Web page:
Yesterday, the California Assembly took a bold step toward addressing the often-devastating consequences of a minor drug law violation, such as deportation and the loss of federal housing and educational benefits. The Assembly vote was 21-15, with 4 members absent. The bill has already been passed by the California Senate, and now heads to Governor Brown’s desk for approval.
Currently, convictions for minor drug law violations result in much harsher consequences for noncitizens. The consequences can be immediate and devastating, including deportation, mandatory detention, and permanent separation of families.
Half of California’s children live in households headed by at least one foreign-born parent – and the majority of these children are U.S. citizens. Approximately 50,000 parents of U.S. citizen children in California were deported in a little over two years, leaving many children parentless. This is particularly devastating to families in California, the most immigrant-rich state in the U.S.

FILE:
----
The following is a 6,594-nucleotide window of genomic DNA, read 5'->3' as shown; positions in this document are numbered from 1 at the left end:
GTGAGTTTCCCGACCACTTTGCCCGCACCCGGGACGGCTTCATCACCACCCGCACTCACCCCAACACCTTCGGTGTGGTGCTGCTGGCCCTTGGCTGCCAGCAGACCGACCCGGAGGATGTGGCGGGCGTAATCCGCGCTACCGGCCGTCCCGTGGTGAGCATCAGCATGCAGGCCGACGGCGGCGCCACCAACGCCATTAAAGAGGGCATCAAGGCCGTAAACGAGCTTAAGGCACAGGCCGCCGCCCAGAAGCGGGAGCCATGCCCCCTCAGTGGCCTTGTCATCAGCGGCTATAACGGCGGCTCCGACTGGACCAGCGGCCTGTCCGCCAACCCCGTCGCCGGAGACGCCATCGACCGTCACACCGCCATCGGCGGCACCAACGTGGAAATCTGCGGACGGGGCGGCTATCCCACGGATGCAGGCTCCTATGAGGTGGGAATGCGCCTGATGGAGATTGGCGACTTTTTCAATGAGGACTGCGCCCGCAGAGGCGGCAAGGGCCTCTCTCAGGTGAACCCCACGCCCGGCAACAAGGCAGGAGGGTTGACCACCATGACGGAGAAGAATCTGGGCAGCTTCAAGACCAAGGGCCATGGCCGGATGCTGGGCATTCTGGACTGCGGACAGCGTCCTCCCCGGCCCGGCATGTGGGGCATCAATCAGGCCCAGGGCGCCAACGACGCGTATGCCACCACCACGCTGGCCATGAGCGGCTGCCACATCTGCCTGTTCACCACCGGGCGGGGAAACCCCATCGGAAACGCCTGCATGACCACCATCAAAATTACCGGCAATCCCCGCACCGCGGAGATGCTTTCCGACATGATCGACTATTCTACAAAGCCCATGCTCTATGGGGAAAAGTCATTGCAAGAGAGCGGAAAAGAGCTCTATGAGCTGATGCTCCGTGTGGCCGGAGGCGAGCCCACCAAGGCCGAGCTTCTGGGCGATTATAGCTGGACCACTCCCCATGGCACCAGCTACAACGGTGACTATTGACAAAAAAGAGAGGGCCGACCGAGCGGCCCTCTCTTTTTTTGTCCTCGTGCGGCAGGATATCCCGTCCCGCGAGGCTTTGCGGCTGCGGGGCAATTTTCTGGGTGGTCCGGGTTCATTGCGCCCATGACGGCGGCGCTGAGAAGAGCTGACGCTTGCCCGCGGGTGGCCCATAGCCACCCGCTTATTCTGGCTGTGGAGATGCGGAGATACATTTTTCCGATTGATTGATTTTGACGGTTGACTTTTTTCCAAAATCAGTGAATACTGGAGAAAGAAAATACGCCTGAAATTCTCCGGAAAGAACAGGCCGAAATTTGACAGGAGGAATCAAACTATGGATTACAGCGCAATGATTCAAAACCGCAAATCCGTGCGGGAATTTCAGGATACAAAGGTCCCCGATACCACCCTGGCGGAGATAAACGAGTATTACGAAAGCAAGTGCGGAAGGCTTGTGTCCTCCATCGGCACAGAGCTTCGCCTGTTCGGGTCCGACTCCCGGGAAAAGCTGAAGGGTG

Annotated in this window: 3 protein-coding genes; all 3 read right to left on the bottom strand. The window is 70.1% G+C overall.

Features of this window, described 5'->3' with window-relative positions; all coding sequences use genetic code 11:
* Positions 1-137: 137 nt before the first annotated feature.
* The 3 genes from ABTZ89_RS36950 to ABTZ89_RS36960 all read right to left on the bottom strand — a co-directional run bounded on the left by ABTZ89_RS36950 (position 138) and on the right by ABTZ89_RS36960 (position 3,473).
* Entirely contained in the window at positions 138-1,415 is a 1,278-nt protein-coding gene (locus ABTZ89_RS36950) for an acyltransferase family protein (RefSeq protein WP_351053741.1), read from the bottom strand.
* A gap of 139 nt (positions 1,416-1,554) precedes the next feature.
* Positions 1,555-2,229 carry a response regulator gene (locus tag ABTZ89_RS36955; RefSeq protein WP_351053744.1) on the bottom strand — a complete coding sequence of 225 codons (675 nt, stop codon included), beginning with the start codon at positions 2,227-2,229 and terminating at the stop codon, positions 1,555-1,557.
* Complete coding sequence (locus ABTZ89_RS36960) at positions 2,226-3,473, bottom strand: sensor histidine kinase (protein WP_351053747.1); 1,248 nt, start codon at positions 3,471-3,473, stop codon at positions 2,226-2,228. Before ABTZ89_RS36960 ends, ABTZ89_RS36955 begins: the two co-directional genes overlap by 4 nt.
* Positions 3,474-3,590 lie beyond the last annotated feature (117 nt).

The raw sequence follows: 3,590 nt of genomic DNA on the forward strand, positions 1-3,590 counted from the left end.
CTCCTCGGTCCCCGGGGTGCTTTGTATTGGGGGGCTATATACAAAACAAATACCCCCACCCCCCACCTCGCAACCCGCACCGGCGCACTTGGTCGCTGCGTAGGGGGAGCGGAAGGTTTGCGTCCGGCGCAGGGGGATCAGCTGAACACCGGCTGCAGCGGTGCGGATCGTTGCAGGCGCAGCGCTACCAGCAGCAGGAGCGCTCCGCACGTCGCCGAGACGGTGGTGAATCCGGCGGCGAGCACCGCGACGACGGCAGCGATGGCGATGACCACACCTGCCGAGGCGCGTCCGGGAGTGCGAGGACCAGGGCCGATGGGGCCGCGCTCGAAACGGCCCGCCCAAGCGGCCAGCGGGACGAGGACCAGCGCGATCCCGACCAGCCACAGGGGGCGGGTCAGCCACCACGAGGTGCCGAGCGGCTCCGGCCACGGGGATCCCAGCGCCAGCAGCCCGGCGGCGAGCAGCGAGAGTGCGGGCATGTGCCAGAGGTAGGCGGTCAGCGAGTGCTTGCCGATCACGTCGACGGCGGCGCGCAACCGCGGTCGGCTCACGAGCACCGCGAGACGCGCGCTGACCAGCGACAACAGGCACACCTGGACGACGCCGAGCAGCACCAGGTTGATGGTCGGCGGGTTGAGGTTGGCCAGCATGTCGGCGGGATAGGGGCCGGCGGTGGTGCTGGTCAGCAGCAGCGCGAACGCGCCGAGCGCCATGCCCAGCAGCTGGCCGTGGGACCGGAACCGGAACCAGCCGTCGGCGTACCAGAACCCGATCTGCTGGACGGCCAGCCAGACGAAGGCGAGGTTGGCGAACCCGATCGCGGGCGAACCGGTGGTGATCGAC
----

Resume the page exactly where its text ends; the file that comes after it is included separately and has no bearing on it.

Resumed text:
The legislation – a priority bill for the Latino Caucus authored by Assemblymember Susan Talamantes Eggman – brought together a unique coalition of national, state and local groups. The Mexican American Legal Defense Fund, the National Council of La Raza, the Immigration Legal Resource Center, the Coalition for Humane Immigrant Rights Los Angeles, the American Civil Liberties Union, and the Drug Policy Alliance came together to co-sponsor the bill, which is also supported by more than three dozen organizations throughout the state.
It was endorsed by the Los Angeles Times editorial board, who stated that this “new approach would treat potential citizens the same way full citizens are treated when it comes to minor drug infractions. And it rightly emphasizes recovery and rehabilitation over incarceration.”
“Deportation for minor drug law violations destroys California families. Legislators are thankfully taking a more responsible approach to incarceration and deportation,” said Armando Gudiño, Policy Manager for the Drug Policy Alliance. Gudiño went on to say that “California is setting a new model for the nation with this landmark legislation that ensures immigrant families are not separated for petty drug law violations.”